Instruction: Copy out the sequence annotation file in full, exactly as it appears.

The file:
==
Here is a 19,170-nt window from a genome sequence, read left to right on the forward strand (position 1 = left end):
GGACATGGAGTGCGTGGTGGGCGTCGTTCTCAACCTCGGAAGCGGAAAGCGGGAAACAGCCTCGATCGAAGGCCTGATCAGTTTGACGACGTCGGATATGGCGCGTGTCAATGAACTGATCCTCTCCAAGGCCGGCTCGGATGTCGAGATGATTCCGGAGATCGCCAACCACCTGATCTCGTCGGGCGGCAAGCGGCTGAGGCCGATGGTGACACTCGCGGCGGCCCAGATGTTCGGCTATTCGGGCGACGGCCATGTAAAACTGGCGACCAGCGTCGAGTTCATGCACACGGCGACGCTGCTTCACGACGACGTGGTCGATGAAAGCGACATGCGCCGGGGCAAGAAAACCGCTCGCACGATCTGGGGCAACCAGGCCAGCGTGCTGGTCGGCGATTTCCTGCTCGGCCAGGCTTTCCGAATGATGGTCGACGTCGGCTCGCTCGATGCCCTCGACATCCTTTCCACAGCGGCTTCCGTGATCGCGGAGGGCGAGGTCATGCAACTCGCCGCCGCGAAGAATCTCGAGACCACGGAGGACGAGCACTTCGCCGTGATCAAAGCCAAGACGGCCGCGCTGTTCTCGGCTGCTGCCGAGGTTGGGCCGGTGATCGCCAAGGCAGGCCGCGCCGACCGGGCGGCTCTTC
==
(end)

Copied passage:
Here is a 19,170-nt window from a genome sequence, read left to right on the forward strand (position 1 = left end):
GGACATGGAGTGCGTGGTGGGCGTCGTTCTCAACCTCGGAAGCGGAAAGCGGGAAACAGCCTCGATCGAAGGCCTGATCAGTTTGACGACGTCGGATATGGCGCGTGTCAATGAACTGATCCTCTCCAAGGCCGGCTCGGATGTCGAGATGATTCCGGAGATCGCCAACCACCTGATCTCGTCGGGCGGCAAGCGGCTGAGGCCGATGGTGACACTCGCGGCGGCCCAGATGTTCGGCTATTCGGGCGACGGCCATGTAAAACTGGCGACCAGCGTCGAGTTCATGCACACGGCGACGCTGCTTCACGACGACGTGGTCGATGAAAGCGACATGCGCCGGGGCAAGAAAACCGCTCGCACGATCTGGGGCAACCAGGCCAGCGTGCTGGTCGGCGATTTCCTGCTCGGCCAGGCTTTCCGAATGATGGTCGACGTCGGCTCGCTCGATGCCCTCGACATCCTTTCCACAGCGGCTTCCGTGATCGCGGAGGGCGAGGTCATGCAACTCGCCGCCGCGAAGAATCTCGAGACCACGGAGGACGAGCACTTCGCCGTGATCAAAGCCAAGACGGCCGCGCTGTTCTCGGCTGCTGCCGAGGTTGGGCCGGTGATCGCCAAGGCAGGCCGCGCCGACCGGGCGGCTCTTC